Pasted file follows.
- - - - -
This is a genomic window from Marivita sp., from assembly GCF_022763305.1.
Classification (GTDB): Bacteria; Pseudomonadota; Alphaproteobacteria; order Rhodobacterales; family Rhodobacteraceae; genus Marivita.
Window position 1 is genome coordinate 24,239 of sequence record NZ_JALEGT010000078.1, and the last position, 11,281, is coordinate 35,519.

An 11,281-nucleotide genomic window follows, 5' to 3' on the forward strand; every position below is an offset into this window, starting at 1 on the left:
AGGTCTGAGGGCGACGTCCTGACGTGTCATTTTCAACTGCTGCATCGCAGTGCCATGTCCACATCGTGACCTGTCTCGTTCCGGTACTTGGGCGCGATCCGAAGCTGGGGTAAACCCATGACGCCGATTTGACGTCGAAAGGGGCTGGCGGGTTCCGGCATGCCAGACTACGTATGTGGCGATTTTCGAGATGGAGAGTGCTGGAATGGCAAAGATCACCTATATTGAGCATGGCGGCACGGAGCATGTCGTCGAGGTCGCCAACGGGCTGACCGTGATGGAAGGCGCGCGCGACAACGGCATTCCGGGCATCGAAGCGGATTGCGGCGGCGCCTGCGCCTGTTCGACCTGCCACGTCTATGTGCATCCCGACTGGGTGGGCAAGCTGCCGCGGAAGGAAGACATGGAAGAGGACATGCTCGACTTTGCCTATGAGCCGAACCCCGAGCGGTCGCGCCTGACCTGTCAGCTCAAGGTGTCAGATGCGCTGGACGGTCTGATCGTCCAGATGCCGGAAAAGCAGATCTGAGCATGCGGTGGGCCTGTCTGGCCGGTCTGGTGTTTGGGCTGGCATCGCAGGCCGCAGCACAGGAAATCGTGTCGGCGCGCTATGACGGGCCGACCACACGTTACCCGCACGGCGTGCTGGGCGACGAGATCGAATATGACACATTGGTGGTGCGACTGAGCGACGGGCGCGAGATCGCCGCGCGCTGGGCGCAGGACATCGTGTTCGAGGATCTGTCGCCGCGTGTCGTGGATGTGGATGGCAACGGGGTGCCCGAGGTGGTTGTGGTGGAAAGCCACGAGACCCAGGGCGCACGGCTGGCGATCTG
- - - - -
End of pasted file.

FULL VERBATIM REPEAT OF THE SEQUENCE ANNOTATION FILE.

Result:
This is a genomic window from Marivita sp., from assembly GCF_022763305.1.
Classification (GTDB): Bacteria; Pseudomonadota; Alphaproteobacteria; order Rhodobacterales; family Rhodobacteraceae; genus Marivita.
Window position 1 is genome coordinate 24,239 of sequence record NZ_JALEGT010000078.1, and the last position, 11,281, is coordinate 35,519.

An 11,281-nucleotide genomic window follows, 5' to 3' on the forward strand; every position below is an offset into this window, starting at 1 on the left:
AGGTCTGAGGGCGACGTCCTGACGTGTCATTTTCAACTGCTGCATCGCAGTGCCATGTCCACATCGTGACCTGTCTCGTTCCGGTACTTGGGCGCGATCCGAAGCTGGGGTAAACCCATGACGCCGATTTGACGTCGAAAGGGGCTGGCGGGTTCCGGCATGCCAGACTACGTATGTGGCGATTTTCGAGATGGAGAGTGCTGGAATGGCAAAGATCACCTATATTGAGCATGGCGGCACGGAGCATGTCGTCGAGGTCGCCAACGGGCTGACCGTGATGGAAGGCGCGCGCGACAACGGCATTCCGGGCATCGAAGCGGATTGCGGCGGCGCCTGCGCCTGTTCGACCTGCCACGTCTATGTGCATCCCGACTGGGTGGGCAAGCTGCCGCGGAAGGAAGACATGGAAGAGGACATGCTCGACTTTGCCTATGAGCCGAACCCCGAGCGGTCGCGCCTGACCTGTCAGCTCAAGGTGTCAGATGCGCTGGACGGTCTGATCGTCCAGATGCCGGAAAAGCAGATCTGAGCATGCGGTGGGCCTGTCTGGCCGGTCTGGTGTTTGGGCTGGCATCGCAGGCCGCAGCACAGGAAATCGTGTCGGCGCGCTATGACGGGCCGACCACACGTTACCCGCACGGCGTGCTGGGCGACGAGATCGAATATGACACATTGGTGGTGCGACTGAGCGACGGGCGCGAGATCGCCGCGCGCTGGGCGCAGGACATCGTGTTCGAGGATCTGTCGCCGCGTGTCGTGGATGTGGATGGCAACGGGGTGCCCGAGGTGGTTGTGGTGGAAAGCCACGAGACCCAGGGCGCACGGCTGGCGATCTG